Sunday, June 10, 2012

This week, the "Transit of the USS Iowa", matched the "Transit of Venus", for a once in a lifetime event

USS Iowa's Transit to Home
Iowa, courtesy of Port of LA photo
This week saw two events take place that will only happen once in the lifetime of living humans. One, a celestial event where the planet Venus transited across the face of the Sun and except for the media sending images around the planet, would have passed unnoticed by most of humanity. The other great event, was visible. It was the transit of the USS Iowa, the last battleship to taste the open sea as she was moved down the main channel of the Port of Los Angeles to her permanent berth, where she will assume a new mission of being a living museum and education center, serving the people of Los Angeles and the millions of future citizens who will walk her decks to learn of the great naval heritage of America. Thousands lined the main channel, and millions more, were treated to viewing the transit on their evening news reports, as dozens of reporters, supported by a half score of helicopters hovering overhead, filming every meter of the Iowa's passage.

I cannot emphasis enough, the impact seeing this great ship come up the main channel meant for those of us who know the history of the United States Navy's birth from Six Frigates, to grow into the global force we field today. This force has matured with the nation, and today, is being called upon to resume their place as the prime strategic asset, as well as "A global force for good."  Ships like the Iowa, over their lifetime rarely fired their guns in anger, but as the ship's nickname "Big Stick" implies, allowed the United States to not only speak softly; but caused nations less inclined, to become silent, and listen to our message about guaranteeing freedom of the seas, and fair trade, as well as goodwill to all nations who have joined in a partnership that has seen the world move from countless millenniums of grinding poverty, to one where half the people on the planet have achieved middle class.

LA Maritime Museum

I was fortunate to view the passage from the fantail of the LA Maritime Museum's Angels Gate Tugboat where the complement reflected the diversity and interest of the community. As this  little group waited to watch the passage of the Iowa, the stories of why people turned out added to the tapestry of what the Iowa symbolized to those standing along the shore. One lady explained that she was there because her father had worked repairing Navy ships in the Bethlehem Steel shipyard in San Pedro for 40 years, only taking off two weeks in that entire time. Her father had passed, but she was their to pay tribute to the Iowa and honor her father's legacy. Hundreds of old sailors some barely able to walk, became silent, and stood at crisp attention and held their salutes as the ship's colors passed. One young man in the company of his parents, was decked out in a USS Iowa tee shirt and hat. His parents in casual conversation related how much their teenage son was interested in naval history and had actually toured the USS Missouri in Hawaii four times. My history professor genes kicked in, and we began to talk naval history, where upon this young man's knowledge was remarkable including knowing about Alfred Thayer Mahan, and how the two President Roosevelt's had been so instrumental in building the US Navy into a global force and ushering in our great power status. The young man's parents learning I was a great supporter of the Pacific Battleship Center wanted to know how their son could become involved as a volunteer. They were pleased to learn that the battleship would have both a education program as well as an overnight element to allow young people to experience the legacy of our maritime heritage.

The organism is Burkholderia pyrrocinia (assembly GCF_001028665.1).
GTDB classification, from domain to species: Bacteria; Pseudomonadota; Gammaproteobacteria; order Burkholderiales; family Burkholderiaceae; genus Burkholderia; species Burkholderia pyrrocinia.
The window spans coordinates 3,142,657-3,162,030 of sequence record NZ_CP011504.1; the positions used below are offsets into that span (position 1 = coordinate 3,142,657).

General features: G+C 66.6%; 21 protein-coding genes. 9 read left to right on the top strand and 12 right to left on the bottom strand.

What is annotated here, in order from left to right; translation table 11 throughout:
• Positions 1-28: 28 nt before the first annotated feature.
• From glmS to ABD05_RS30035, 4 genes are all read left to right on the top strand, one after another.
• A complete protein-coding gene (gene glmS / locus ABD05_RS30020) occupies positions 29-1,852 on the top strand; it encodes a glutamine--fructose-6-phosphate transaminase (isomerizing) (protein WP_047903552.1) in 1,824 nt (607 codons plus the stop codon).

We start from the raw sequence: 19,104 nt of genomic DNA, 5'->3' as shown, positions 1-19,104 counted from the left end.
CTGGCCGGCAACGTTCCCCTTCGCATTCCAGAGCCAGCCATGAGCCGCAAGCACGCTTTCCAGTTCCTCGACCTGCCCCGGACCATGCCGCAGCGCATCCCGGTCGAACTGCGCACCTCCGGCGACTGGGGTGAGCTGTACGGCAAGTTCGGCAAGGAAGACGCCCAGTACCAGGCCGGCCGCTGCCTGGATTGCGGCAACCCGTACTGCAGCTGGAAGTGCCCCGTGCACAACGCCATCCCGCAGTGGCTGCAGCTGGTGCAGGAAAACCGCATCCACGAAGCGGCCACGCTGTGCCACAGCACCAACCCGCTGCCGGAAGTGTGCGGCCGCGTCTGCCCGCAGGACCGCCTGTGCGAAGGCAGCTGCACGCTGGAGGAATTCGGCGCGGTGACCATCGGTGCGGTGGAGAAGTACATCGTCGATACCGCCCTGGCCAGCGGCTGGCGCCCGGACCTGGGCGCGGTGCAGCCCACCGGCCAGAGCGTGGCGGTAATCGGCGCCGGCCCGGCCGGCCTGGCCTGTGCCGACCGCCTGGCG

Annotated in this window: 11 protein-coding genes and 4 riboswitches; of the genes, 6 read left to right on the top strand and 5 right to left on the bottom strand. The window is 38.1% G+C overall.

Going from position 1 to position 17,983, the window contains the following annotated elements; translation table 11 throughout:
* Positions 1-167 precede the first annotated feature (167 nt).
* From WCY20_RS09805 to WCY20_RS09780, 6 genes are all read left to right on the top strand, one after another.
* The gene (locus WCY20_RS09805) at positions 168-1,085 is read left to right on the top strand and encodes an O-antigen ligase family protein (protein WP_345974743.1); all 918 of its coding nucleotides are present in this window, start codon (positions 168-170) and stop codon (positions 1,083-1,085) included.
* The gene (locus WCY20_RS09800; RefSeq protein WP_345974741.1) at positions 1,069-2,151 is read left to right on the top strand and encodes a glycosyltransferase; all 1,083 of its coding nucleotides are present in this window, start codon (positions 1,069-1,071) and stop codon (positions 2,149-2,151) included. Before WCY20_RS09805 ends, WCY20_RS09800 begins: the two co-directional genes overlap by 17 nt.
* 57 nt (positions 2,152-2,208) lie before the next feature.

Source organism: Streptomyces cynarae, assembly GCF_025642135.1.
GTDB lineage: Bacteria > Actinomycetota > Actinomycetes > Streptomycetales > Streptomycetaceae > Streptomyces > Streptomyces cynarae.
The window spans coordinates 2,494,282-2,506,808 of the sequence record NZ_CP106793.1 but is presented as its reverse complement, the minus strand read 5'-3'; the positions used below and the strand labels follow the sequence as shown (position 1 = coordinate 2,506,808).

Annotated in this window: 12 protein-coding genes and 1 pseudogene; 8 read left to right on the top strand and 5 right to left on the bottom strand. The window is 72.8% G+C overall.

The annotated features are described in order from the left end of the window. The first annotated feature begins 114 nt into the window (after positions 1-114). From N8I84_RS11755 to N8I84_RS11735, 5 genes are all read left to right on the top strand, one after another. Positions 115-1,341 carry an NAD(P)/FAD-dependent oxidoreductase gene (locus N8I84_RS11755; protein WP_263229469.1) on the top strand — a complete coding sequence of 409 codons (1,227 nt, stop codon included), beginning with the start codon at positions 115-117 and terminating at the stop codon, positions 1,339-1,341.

Port of LA photo

Over the next few weeks as the Iowa prepares to open, hundreds of hands will be lent to put on the final touches before she opens July 7, 2012. I have noted it before, but cannot repeat it enough to publicly acknowledge a few people who brought the Iowa to life.

Trish Place and Robert Kent, PBC
Bryan Moss, USS Iowa veteran

This story began when Robert Kent as a young student, was in a library and book about battleships caught his eye. That chance encounter fostered a lifelong love affair with these great ships. Later, in the middle of a successful business career, Robert did what many do when they want to follow a dream. He changed careers, and founded an organization to help preserve these great ships.

The story of how the Iowa came to San Pedro, really started when a former Iowa crew member who had served on the Iowa during the Korean War, Bryan Moss, approached Robert, and proposed that the Pacific Battleship Center go after the Iowa and bring her to San Pedro. Over the next two years, Robert organized, planned, and promoted the idea to turn the Iowa into a dream he had nurtured for decades. That dream was to open a living ship museum  that would tell the story of these great ships in a way never before done. It is impossible to name the many people who supported Robert and the PBC, in this endeavour. But one stands out, his fiancee Trish Place has been the unsung hero who has been Robert's unwavering supporter, helper, and soon to be life partner.  In the beginning, Trish was the go-to person for all interest and questions, and today, symbolizes what loyalty and love can do. To Bryan, Robert and Trish, we who love this country, and the legacy that being a maritime nation has wrought; will be forever grateful for your intrepid pursuit of the dream to bring the Iowa to life.

UPDATE: Video of The transit of the USS Iowa courtesy of Joe Buscaino, LA City Councilman

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